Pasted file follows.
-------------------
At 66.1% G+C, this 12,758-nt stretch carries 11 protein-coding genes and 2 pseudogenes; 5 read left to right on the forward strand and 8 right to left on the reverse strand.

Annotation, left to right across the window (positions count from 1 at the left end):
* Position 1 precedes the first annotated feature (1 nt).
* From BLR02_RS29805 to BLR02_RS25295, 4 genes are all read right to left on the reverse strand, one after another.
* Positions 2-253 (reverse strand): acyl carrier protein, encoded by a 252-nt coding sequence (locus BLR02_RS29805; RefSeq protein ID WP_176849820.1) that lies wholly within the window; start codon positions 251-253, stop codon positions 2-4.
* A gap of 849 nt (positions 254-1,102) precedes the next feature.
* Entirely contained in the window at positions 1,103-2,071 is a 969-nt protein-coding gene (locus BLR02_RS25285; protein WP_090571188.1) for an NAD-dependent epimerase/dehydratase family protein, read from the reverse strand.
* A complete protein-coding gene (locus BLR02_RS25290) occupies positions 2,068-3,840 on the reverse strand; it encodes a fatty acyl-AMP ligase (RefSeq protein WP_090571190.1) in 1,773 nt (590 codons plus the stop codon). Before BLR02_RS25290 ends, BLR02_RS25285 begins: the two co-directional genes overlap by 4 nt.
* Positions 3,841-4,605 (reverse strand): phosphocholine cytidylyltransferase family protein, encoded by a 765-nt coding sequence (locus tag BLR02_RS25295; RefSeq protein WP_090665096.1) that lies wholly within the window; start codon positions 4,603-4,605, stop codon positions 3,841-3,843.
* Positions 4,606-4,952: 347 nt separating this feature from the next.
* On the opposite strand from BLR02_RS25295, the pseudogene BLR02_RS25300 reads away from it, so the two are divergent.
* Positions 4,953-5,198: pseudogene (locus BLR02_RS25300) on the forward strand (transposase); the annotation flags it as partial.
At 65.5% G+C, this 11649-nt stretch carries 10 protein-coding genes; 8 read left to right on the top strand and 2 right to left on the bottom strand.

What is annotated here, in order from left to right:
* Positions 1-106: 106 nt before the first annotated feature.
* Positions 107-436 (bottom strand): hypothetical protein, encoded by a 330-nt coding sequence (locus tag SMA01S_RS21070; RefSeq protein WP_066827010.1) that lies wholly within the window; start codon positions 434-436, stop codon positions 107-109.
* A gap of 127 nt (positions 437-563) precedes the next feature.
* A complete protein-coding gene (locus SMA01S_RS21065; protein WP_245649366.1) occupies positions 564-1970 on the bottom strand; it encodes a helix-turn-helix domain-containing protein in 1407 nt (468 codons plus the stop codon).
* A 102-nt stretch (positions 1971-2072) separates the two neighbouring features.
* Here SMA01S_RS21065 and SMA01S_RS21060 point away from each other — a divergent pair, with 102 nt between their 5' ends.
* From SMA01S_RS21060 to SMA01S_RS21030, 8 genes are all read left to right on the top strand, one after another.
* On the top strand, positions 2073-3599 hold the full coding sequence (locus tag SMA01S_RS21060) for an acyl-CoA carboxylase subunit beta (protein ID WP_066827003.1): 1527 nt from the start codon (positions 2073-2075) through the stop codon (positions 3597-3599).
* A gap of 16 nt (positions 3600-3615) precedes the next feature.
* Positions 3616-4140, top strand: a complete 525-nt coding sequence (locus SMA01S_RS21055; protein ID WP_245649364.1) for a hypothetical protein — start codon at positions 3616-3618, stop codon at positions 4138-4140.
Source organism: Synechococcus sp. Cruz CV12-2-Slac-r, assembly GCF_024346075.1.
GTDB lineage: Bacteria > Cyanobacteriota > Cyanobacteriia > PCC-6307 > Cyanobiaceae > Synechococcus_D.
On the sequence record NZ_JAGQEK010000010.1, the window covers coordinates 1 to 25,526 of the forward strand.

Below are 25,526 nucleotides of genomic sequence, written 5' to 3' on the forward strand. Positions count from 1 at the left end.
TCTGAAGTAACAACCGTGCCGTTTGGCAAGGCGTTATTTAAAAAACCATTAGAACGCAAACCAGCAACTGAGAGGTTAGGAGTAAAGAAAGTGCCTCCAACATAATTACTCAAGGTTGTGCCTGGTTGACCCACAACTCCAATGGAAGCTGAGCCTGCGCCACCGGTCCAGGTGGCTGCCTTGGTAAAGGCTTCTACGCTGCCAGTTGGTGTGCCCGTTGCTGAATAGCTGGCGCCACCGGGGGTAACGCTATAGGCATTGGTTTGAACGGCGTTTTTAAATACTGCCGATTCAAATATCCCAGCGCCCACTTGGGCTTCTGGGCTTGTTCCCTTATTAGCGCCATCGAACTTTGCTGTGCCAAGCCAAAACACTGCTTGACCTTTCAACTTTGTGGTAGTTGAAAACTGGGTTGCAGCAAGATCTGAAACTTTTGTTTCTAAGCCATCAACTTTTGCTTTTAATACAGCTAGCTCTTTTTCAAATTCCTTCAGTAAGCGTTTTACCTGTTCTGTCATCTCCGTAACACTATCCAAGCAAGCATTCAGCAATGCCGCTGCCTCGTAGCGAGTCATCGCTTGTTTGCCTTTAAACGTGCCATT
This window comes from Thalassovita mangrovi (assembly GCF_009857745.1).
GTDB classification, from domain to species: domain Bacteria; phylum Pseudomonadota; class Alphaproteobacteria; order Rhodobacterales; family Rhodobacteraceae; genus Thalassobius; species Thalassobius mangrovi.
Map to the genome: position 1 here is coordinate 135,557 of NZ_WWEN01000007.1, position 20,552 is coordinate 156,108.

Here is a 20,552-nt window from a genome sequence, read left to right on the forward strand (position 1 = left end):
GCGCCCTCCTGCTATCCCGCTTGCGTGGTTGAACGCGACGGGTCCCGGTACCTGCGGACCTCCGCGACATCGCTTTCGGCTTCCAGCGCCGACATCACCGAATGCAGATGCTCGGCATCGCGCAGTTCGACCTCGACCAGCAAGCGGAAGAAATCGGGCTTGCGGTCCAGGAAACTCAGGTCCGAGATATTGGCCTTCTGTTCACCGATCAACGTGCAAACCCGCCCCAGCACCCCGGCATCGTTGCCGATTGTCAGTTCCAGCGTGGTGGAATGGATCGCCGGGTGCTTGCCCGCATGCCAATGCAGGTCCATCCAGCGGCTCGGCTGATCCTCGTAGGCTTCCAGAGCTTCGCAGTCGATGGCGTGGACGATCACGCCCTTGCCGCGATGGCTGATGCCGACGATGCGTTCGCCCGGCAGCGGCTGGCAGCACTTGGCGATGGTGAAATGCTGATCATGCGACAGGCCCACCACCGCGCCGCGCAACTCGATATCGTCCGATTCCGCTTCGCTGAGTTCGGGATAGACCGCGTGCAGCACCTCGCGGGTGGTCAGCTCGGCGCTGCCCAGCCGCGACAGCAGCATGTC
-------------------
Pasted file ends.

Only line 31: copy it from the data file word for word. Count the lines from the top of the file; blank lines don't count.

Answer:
GTDB classification, from domain to species: domain Bacteria; phylum Pseudomonadota; class Alphaproteobacteria; order Rhodobacterales; family Rhodobacteraceae; genus Thalassobius; species Thalassobius mangrovi.